This is another set of salt-and-pepper shakers that my son Asa made me, this one a few years ago. As you can see from this view of their tops, he made them of modelling clay formed around an already-existing set of plain ceramic shakers.
I’ve asked Asa for an explanation of what he intended them to represent, but he tells me he’d rather hear how I interpret them. So here goes:
To me, this set is the ultimate expression of the idea of binary opposites. They are an animal–most likely a bear?–and a robot. And they are wearing boxing gloves, as if ready to start a match. What can they be but symbolic representations of the most basic conflicts at the heart of our view of life for us on this planet? The bear, clearly, is nature, the wild. The robot represents what we make of the natural–civilization, perhaps, or artifice–what people create as opposed to what remains as we found it. Asa was clearly intending to make a profound statement about our relationship to the environment, right?
Except, of course, that’s not quite right: for a bear in the wild does not smile, as this one appears to be doing. And a bear in the wild does not put on boxing gloves, or for that matter, what appear to be boxing trunks or any other form of human clothing. Meanwhile, also, robots are equally unlikely to be programmed for boxing. And if they were, how likely is it that they put on human-type boxing gloves? Wouldn’t battering rams be better? So while the two things these creatures represent might be understood as being in a conflict, at war with each other, in an eternal and ongoing symbolic boxing match, the characteristics of the actual creatures they represent have been distorted in order to make them express that conflict symbolically. In this way, then, they are more like allegories or political cartoons than like representations of actual creatures. Or perhaps more likely, they are more like typical creatures of the salt and pepper miniverse than like real bears and robots. They are humanized. They are cute. Despite whatever sizeable dangerous forces they represent, they appear to be entirely and completely harmless. Unlike the ship and wave I discussed in my last post, this pair seem to fit quite readily into my collection. They are, alas, and unlike that ship and wave, not art.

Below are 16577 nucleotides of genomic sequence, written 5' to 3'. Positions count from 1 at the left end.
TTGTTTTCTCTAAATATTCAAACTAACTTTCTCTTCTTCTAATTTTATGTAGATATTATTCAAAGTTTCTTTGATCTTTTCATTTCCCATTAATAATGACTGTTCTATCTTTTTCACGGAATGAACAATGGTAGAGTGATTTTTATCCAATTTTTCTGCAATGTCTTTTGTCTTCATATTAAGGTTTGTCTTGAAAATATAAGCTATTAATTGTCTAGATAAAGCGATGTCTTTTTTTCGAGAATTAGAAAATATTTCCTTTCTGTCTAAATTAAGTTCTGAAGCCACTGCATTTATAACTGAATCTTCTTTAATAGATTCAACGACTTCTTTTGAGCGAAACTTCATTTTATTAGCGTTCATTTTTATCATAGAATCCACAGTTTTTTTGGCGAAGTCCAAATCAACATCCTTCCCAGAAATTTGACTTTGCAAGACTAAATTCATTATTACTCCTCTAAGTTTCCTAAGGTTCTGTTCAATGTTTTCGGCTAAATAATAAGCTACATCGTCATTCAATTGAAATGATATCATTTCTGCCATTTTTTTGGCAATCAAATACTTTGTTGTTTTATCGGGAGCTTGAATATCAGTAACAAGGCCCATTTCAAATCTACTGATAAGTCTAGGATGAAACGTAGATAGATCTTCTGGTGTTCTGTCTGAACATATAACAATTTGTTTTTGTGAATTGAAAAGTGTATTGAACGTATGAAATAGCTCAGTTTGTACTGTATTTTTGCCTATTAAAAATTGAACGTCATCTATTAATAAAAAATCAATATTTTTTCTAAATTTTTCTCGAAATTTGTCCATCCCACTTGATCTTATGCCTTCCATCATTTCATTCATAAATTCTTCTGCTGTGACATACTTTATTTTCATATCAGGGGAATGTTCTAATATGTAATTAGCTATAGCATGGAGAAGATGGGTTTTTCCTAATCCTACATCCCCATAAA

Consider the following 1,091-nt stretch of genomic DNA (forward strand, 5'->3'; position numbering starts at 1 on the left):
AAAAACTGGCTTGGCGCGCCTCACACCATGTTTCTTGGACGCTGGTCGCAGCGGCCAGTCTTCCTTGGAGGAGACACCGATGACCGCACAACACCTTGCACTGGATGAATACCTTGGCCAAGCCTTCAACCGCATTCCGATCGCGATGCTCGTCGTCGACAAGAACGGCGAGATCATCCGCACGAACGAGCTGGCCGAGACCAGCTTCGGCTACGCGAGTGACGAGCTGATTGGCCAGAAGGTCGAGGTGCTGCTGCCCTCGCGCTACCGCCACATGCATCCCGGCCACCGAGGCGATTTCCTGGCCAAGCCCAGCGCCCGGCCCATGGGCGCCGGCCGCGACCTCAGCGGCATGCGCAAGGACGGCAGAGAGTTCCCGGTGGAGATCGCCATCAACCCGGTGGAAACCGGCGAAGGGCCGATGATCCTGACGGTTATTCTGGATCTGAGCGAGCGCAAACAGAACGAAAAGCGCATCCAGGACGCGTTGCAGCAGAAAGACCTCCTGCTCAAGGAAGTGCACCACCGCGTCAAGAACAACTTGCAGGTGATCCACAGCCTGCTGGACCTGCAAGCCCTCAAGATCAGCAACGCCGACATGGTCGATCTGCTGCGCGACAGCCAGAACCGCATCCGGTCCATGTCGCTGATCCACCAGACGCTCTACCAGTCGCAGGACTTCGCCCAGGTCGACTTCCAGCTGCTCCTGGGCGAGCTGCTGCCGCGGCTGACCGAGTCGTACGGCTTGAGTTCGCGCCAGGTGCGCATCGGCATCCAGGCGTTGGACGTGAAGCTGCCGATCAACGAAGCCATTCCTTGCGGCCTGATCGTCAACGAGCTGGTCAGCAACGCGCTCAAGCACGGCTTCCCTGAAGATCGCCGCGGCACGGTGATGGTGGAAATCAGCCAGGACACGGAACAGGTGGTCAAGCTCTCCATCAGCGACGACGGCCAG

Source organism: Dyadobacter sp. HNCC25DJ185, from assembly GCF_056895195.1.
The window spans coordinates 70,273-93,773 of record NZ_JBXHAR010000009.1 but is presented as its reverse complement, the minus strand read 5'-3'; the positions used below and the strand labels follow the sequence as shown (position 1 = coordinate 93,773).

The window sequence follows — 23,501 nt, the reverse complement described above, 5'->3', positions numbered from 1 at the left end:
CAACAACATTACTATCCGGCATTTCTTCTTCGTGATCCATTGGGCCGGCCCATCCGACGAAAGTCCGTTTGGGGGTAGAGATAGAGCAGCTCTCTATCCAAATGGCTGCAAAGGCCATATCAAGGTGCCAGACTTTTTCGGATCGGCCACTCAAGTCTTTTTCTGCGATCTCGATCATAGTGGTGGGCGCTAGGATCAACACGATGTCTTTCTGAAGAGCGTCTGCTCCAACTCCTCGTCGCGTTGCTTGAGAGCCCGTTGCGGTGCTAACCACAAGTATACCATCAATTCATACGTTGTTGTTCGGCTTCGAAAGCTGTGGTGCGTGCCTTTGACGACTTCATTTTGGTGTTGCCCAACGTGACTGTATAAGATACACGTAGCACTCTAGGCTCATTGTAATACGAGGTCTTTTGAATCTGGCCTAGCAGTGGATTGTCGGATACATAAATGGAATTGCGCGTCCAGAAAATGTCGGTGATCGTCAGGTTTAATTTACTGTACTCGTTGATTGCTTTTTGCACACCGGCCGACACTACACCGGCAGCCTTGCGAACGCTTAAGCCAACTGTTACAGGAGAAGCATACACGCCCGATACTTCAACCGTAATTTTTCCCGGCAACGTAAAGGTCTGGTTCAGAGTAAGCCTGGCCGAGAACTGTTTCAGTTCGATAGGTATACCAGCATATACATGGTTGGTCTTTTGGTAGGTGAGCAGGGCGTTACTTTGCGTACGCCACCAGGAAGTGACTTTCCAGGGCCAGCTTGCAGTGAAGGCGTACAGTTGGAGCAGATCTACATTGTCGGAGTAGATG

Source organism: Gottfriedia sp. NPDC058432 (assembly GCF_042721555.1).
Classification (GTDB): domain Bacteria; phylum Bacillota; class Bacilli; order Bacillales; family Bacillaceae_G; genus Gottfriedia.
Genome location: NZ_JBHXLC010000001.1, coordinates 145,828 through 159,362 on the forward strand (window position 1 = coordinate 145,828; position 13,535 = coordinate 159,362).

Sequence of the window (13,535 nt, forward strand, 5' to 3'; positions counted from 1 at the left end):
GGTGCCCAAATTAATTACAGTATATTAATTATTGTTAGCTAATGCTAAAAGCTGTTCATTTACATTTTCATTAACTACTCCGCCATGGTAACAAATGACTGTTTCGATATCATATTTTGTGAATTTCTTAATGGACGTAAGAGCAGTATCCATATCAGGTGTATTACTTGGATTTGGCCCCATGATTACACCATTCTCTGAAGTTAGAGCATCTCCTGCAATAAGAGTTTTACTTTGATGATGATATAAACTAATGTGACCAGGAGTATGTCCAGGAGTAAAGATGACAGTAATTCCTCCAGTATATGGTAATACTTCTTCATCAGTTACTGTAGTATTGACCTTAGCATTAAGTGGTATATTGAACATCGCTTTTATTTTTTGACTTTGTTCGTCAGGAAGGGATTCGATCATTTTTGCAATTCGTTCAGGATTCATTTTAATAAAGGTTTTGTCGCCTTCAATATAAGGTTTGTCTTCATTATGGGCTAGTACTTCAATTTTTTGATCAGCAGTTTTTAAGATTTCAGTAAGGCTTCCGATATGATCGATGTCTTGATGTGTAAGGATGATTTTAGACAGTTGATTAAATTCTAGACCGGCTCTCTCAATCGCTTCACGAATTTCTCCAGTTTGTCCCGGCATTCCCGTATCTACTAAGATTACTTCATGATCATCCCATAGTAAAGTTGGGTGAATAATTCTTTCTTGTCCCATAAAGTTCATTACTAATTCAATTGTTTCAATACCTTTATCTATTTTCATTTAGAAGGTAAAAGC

One other thing about this pair: they remind me of my days as a grad student in literature studies many decades ago, before structuralism or deconstruction or cultural studies or feminist studies or queer studies existed,when what was still then called “the New Criticism” was at the height of its power. As New Critics, what we literature students did above all (or even exclusively) was produce close readings, detailed interpretations of poems and novels that teased out the structure or pattern of images and ideas that sustained their plots and stories. And we always wrote essays that had two opposites in their title, like “Love and Hate in Hamlet” or “Appearance and Reality in ‘Ode on a Grecian Urn.'” Back then, there was a common belief amongst the students I knew that, if you couldn’t think of anything else, you could always write an essay about “Appearance and Reality in–” well, in whatever text you’d been assigned to write about. But it was also true that, if all else failed, you could also always write a persuasive essay about “Nature and Artifice in” whatever text you’d been assigned to write about it. We did a lot of talking about nature and artifice, a whole lot. It came naturally to us, and it was the basis of our critical art. So for me, these shakers of Asa’s remind me of what it was like to be a graduate student back in the sixties.
And come to think of it, maybe it was my grad school training in binary opposites that lies behind my interest in novelty salt and pepper shakers?
And hey, maybe Asa’s set of shakers is actually a clever New Critical interpretation of a favorite of my grad school days, Yeats’s poem “Sailing to Byzantium,” with the bear as the dying generations and the robot as the artificial bird:
The young In one another’s arms, birds in the trees —
Those dying generations—at their song,
The salmon-falls, the mackerel-crowded seas,
Fish, flesh, or fowl, commend all summer long
Whatever is begotten, born, and dies.
. . . . . . . . . .
Once out of nature I shall never take
My bodily form from any natural thing,
But such a form as Grecian goldsmiths make
Of hammered gold and gold enamelling
To keep a drowsy Emperor awake;
Or set upon a golden bough to sing
To lords and ladies of Byzantium
Of what is past, or passing, or to come.
I totally could write an essay about that. Actually, maybe I just did.